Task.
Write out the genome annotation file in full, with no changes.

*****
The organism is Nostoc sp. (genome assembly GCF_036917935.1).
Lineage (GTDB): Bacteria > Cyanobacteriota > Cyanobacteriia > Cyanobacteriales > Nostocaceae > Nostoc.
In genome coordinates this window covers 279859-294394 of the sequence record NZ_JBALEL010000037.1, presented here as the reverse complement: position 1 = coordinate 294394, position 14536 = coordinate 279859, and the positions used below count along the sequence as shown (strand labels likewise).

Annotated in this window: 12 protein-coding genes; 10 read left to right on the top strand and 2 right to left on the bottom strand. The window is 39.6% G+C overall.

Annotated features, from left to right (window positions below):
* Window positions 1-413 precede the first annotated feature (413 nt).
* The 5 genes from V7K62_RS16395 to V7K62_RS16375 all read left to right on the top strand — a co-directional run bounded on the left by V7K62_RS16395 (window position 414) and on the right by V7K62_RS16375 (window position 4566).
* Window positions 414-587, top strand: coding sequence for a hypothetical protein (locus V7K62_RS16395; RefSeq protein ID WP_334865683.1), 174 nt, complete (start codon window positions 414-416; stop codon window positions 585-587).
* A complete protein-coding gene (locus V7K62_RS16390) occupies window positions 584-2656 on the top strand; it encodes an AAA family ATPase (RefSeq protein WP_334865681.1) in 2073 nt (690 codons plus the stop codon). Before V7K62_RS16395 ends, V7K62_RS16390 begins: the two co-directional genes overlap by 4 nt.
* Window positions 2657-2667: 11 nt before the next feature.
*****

The organism is Nostoc sp. (genome assembly GCF_036917935.1).
Lineage (GTDB): Bacteria > Cyanobacteriota > Cyanobacteriia > Cyanobacteriales > Nostocaceae > Nostoc.
In genome coordinates this window covers 279859-294394 of the sequence record NZ_JBALEL010000037.1, presented here as the reverse complement: position 1 = coordinate 294394, position 14536 = coordinate 279859, and the positions used below count along the sequence as shown (strand labels likewise).

Annotated in this window: 12 protein-coding genes; 10 read left to right on the top strand and 2 right to left on the bottom strand. The window is 39.6% G+C overall.

Annotated features, from left to right (window positions below):
* Window positions 1-413 precede the first annotated feature (413 nt).
* The 5 genes from V7K62_RS16395 to V7K62_RS16375 all read left to right on the top strand — a co-directional run bounded on the left by V7K62_RS16395 (window position 414) and on the right by V7K62_RS16375 (window position 4566).
* Window positions 414-587, top strand: coding sequence for a hypothetical protein (locus V7K62_RS16395; RefSeq protein ID WP_334865683.1), 174 nt, complete (start codon window positions 414-416; stop codon window positions 585-587).
* A complete protein-coding gene (locus V7K62_RS16390) occupies window positions 584-2656 on the top strand; it encodes an AAA family ATPase (RefSeq protein WP_334865681.1) in 2073 nt (690 codons plus the stop codon). Before V7K62_RS16395 ends, V7K62_RS16390 begins: the two co-directional genes overlap by 4 nt.
* Window positions 2657-2667: 11 nt before the next feature.